Toman Fishing In Kedah, Malaysia
By Isaac Kuek
While toman fishing can be considered a staple for most Malaysian anglers, it is usually done in lakes or dams. Sg kedah caught my interest back in 2017 as it rose to fame. With plenty of pictures of huge ‘mama’ tomans circulating on facebook, it was definitely on my bucket list, not simply because of the good fshing, but also due to the uniqueness of the body of water. Sg kedah’s unique scenery ranges from people’s back yards, highways, city centre and even the kedah royal palace. However, the 5.5-hour drive from Kuala Lumpur to Kedah had deterred me from going. This was until a recent call with Danny who is a Kedah local, informing us that new batches of toman fries have been spotted, a prime time for us to give a shot at river fishing from toman.
In foresight, the trip was badly planned. The usual 5.5-hour journey to kedah ended up being an 8.5 hour one as we left on the eve of Hari Raya Haji. Arriving in kedah at 10.30 am, we had a quick breakfast before wasting no time and hopping on to the boat. For the first two hours, the weather was pretty much perfect, giving us ample amount of time to take in our surroundings. The river itself was pretty dirty, due to the dumping of trash and wastewater directly into the river. Along the course of the river, plastic bags full of rubbish along with empty bottles added to the thick structure surrounding the banks. With plenty of sunken trees and trees hanging over head, a shorter rod would be preferred to make accurate cast under the trees towards the structure. Compared to other places, the toman fry balls tended to cling very close to structure rather than the open water, preferring the cover of fallen trees and making it very difficult for us to place our lures in the right places.
Toman; a hard fighting fish.
As we were fishing, the weather took a turn for the worst. Calling it a thunderstorm would be an understatement, as it was a residual typhoon from the night before which had toppled houses and trees. We weathered the worst of it under a bridge, before a stupid decision was made to go out and continue fishing in the thunderstorm. As the rain and fast water current made it difficult to spot fry balls, we switched to targeting single tomans, blind casting buzzbaits at structure in hopes of a hit. Suddenly, the jared and joel’s boatman spotted a small fry ball inside the trees and suggested they try for it. As it was such close quarters, no cast could be made, and dropping spinnerbaits and vibration lures while jigging it up and down was all they could do.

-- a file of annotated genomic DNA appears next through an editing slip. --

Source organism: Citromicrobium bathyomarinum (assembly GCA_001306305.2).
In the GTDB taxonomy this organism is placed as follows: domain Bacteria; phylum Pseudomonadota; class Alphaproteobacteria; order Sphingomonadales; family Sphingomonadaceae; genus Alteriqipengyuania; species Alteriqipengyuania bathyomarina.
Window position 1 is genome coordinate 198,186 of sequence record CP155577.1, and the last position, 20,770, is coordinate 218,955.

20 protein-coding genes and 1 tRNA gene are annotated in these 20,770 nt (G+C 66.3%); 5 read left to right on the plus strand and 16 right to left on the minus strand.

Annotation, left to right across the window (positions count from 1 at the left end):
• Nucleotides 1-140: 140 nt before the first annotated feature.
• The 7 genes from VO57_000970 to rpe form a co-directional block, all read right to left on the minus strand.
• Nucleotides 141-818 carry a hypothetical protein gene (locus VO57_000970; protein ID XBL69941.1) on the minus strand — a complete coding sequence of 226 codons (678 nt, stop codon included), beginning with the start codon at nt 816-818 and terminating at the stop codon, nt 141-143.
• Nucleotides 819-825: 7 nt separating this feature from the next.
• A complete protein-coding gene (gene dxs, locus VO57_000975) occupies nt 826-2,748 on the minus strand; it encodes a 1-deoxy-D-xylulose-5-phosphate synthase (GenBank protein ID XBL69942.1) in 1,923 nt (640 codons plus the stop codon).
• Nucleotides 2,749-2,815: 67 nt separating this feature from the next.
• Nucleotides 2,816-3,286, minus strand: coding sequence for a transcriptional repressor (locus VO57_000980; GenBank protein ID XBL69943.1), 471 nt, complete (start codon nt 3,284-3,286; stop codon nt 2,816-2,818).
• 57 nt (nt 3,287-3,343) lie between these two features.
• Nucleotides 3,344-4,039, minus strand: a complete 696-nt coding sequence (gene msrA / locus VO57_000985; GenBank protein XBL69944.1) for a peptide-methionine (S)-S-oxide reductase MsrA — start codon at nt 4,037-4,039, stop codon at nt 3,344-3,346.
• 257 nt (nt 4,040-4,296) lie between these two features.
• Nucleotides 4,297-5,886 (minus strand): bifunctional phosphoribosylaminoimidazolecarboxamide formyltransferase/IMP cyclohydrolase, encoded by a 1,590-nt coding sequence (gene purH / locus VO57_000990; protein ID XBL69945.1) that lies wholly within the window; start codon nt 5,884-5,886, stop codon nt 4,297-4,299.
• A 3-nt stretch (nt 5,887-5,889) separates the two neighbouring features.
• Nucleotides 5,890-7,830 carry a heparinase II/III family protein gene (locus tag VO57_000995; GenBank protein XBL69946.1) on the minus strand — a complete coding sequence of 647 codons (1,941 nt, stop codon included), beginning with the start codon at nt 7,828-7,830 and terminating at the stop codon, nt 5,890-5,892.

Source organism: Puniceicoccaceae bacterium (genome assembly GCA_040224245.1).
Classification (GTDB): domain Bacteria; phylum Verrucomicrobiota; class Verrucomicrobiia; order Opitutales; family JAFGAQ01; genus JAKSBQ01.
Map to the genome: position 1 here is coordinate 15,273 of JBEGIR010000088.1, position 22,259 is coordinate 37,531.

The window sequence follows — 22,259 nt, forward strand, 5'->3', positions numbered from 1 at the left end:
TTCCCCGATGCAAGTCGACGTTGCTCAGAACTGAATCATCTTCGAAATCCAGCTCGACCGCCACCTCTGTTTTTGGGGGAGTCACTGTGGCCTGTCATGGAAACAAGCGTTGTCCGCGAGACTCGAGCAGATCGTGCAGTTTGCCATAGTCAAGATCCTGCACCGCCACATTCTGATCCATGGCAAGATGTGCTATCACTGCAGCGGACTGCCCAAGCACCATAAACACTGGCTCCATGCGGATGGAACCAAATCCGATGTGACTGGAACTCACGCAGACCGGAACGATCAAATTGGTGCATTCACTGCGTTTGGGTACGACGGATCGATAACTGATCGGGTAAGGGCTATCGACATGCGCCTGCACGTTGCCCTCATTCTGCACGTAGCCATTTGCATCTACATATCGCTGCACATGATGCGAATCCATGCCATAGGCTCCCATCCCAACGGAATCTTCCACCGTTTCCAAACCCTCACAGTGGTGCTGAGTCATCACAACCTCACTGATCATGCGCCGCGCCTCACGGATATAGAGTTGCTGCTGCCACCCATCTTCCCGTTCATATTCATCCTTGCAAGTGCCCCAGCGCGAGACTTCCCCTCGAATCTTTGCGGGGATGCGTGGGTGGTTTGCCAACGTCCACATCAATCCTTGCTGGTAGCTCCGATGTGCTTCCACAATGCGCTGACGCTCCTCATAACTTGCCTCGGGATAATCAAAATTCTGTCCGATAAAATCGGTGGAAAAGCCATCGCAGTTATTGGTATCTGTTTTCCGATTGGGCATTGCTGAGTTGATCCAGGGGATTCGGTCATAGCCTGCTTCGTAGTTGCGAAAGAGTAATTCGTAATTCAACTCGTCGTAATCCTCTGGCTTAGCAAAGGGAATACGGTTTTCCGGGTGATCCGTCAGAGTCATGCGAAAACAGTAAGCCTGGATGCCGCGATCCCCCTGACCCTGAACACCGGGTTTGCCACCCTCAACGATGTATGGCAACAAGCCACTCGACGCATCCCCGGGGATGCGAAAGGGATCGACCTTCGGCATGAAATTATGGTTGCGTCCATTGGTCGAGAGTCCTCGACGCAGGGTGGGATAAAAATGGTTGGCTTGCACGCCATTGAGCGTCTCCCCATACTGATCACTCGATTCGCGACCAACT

Jared’s vibration lure was suddenly yanked downwards, and it was fish on. The fish was landed in a matter of seconds, with his reel on full lock down and the KOZ Expedition brute forcing the fish upwards, landing the first fish of the trip. Me and Danny on the other hand were still blind casting whilst shivering under the rain. As the sky grew darker, we began to slowly make our way back to the jetty. However, luck would have it as a 10lbs single snakehead smashed my buzzbait just slightly under 1 km from the jetty. With fallen trees all around, brute forcing the fish out meant a full locked drag on the abu revo rocket, which did not fail on me. Although many claim that river tomans fight harder, both me and jared agreed that we did not feel much of a difference compared to our usual tomans in lakes.
All in all, I believe that sg kedah still holds potential for a very unique form of toman fishing. Whether the fish here actually fight harder compared to their dam counterparts is up for debate, as it may simply be the tight quarters and heavy cover that allows us to feel the brute force of tomans on our locked down drags. However, us as anglers need to do our part, and ensure that the fish are safely released to ensure that such a gem is preserved. With troubling news from the boatmen about how rampant harvesting of ‘mama’ tomans by locals for food, I do wonder how long this unique fishery can last. I guess all we can do is to experience it while it still last.